Redbox Instant has a target on its back. The combination DVD and streaming video service, jointly run by Outerwall (NASDAQ: OUTR) and Verizon (NYSE: VZ), might not even survive to celebrate its first anniversary of taking on paying subscribers.
We learned from financial filings this week that an activist investor scooped up 13% of Outerwall. That investor plans to push Outerwall's management toward "selling or discontinuing certain businesses." That includes the offloading or shutting down of the Redbox Instant service, according to Bloomberg.
We hardly knew you
Redbox Instant is a young business, having just launched last spring. But even from the beginning it was clear this wasn't going to be the Netflix (NASDAQ: NFLX) killer that some investors were hoping for.
Sure, the service pairs easy access to new-release DVDs with a catalog of older movies available via streaming. That's a nice draw, especially since a popular complaint has been that Netflix fails to deliver all the newest material in its streaming library. But Redbox Instant focused on movies, and ignored the episodic content that has helped Netflix become a nightly destination for so many members.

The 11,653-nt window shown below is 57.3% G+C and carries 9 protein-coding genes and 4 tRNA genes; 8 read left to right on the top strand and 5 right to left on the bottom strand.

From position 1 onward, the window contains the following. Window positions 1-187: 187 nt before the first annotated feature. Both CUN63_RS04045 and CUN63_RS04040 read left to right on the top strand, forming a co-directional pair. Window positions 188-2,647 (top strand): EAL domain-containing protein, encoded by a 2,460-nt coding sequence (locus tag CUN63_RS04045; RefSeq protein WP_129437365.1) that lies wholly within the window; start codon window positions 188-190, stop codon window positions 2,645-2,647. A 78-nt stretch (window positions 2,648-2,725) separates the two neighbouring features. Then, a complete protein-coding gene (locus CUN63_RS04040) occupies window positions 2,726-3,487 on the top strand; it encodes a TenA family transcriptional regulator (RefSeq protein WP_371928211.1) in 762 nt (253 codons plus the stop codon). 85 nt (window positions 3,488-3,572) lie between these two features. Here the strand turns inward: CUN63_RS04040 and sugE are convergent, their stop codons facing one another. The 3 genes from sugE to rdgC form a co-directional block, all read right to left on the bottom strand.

Redbox's service also wouldn't, or couldn't, go down the pricy path toward original content. That's understandable considering that Redbox doesn't have the 30-million-member subscriber base that Netflix can use to fund its bets on shows like House of Cards. Outerwall also lacks the deep pockets of an Amazon.com (NASDAQ: AMZN), which generates enough cash from its retail business that it can spend a billion (or two) on streaming content and expensive original shows. Amazon has its first crop of originals, including a John Goodman comedy called Alpha House, slated for release later this year and into 2014.
Outerwall may have taken a different path with Redbox Instant, but it responded to the activist investor's financial filing by saying that it "welcomes the opinion of its shareholders" and is "open to constructive input." It's too early to say whether that means the company will seriously consider dumping Redbox Instant anytime soon.
Still, if profitability doesn't rebound in its DVD rental business in the coming quarters, as management forecast in September, then Outerwall might need to consider making some big strategic changes. High on that list should be ending the Redbox Instant experiment before it becomes a distraction from Outerwall's bread-and-butter business of automated retailing.
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